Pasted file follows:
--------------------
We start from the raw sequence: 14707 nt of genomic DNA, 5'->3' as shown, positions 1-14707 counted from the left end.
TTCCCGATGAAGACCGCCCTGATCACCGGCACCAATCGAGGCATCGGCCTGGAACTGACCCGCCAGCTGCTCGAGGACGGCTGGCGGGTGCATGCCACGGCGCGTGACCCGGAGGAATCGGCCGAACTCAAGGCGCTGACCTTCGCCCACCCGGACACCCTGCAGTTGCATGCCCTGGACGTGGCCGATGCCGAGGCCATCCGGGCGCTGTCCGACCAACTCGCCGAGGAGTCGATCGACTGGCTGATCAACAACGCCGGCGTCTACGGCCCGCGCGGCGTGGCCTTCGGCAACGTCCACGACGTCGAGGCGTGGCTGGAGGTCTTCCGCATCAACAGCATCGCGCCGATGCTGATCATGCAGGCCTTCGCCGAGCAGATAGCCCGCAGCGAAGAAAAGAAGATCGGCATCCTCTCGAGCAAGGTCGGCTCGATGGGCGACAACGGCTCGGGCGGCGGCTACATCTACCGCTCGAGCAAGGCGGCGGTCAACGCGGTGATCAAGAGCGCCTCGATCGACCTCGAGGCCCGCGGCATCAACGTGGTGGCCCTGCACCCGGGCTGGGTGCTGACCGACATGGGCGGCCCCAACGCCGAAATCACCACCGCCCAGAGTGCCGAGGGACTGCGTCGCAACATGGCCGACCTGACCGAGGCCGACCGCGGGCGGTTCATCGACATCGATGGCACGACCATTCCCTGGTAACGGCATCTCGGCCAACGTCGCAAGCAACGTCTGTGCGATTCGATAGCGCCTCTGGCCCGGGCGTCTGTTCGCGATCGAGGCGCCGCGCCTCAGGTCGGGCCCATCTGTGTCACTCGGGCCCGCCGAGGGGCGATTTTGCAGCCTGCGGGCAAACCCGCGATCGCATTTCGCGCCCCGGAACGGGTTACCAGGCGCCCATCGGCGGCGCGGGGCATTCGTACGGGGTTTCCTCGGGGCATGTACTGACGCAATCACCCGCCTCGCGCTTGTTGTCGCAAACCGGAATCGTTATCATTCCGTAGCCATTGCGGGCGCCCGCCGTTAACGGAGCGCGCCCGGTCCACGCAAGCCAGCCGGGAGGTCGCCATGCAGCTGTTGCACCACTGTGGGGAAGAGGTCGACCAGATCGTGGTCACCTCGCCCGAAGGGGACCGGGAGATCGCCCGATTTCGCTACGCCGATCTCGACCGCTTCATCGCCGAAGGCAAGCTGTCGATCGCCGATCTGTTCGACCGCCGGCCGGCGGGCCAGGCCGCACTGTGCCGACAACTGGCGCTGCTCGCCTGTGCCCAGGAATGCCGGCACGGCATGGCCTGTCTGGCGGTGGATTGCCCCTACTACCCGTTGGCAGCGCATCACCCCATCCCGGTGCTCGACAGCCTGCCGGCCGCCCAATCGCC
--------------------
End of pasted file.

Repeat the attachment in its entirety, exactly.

We start from the raw sequence: 14707 nt of genomic DNA, 5'->3' as shown, positions 1-14707 counted from the left end.
TTCCCGATGAAGACCGCCCTGATCACCGGCACCAATCGAGGCATCGGCCTGGAACTGACCCGCCAGCTGCTCGAGGACGGCTGGCGGGTGCATGCCACGGCGCGTGACCCGGAGGAATCGGCCGAACTCAAGGCGCTGACCTTCGCCCACCCGGACACCCTGCAGTTGCATGCCCTGGACGTGGCCGATGCCGAGGCCATCCGGGCGCTGTCCGACCAACTCGCCGAGGAGTCGATCGACTGGCTGATCAACAACGCCGGCGTCTACGGCCCGCGCGGCGTGGCCTTCGGCAACGTCCACGACGTCGAGGCGTGGCTGGAGGTCTTCCGCATCAACAGCATCGCGCCGATGCTGATCATGCAGGCCTTCGCCGAGCAGATAGCCCGCAGCGAAGAAAAGAAGATCGGCATCCTCTCGAGCAAGGTCGGCTCGATGGGCGACAACGGCTCGGGCGGCGGCTACATCTACCGCTCGAGCAAGGCGGCGGTCAACGCGGTGATCAAGAGCGCCTCGATCGACCTCGAGGCCCGCGGCATCAACGTGGTGGCCCTGCACCCGGGCTGGGTGCTGACCGACATGGGCGGCCCCAACGCCGAAATCACCACCGCCCAGAGTGCCGAGGGACTGCGTCGCAACATGGCCGACCTGACCGAGGCCGACCGCGGGCGGTTCATCGACATCGATGGCACGACCATTCCCTGGTAACGGCATCTCGGCCAACGTCGCAAGCAACGTCTGTGCGATTCGATAGCGCCTCTGGCCCGGGCGTCTGTTCGCGATCGAGGCGCCGCGCCTCAGGTCGGGCCCATCTGTGTCACTCGGGCCCGCCGAGGGGCGATTTTGCAGCCTGCGGGCAAACCCGCGATCGCATTTCGCGCCCCGGAACGGGTTACCAGGCGCCCATCGGCGGCGCGGGGCATTCGTACGGGGTTTCCTCGGGGCATGTACTGACGCAATCACCCGCCTCGCGCTTGTTGTCGCAAACCGGAATCGTTATCATTCCGTAGCCATTGCGGGCGCCCGCCGTTAACGGAGCGCGCCCGGTCCACGCAAGCCAGCCGGGAGGTCGCCATGCAGCTGTTGCACCACTGTGGGGAAGAGGTCGACCAGATCGTGGTCACCTCGCCCGAAGGGGACCGGGAGATCGCCCGATTTCGCTACGCCGATCTCGACCGCTTCATCGCCGAAGGCAAGCTGTCGATCGCCGATCTGTTCGACCGCCGGCCGGCGGGCCAGGCCGCACTGTGCCGACAACTGGCGCTGCTCGCCTGTGCCCAGGAATGCCGGCACGGCATGGCCTGTCTGGCGGTGGATTGCCCCTACTACCCGTTGGCAGCGCATCACCCCATCCCGGTGCTCGACAGCCTGCCGGCCGCCCAATCGCC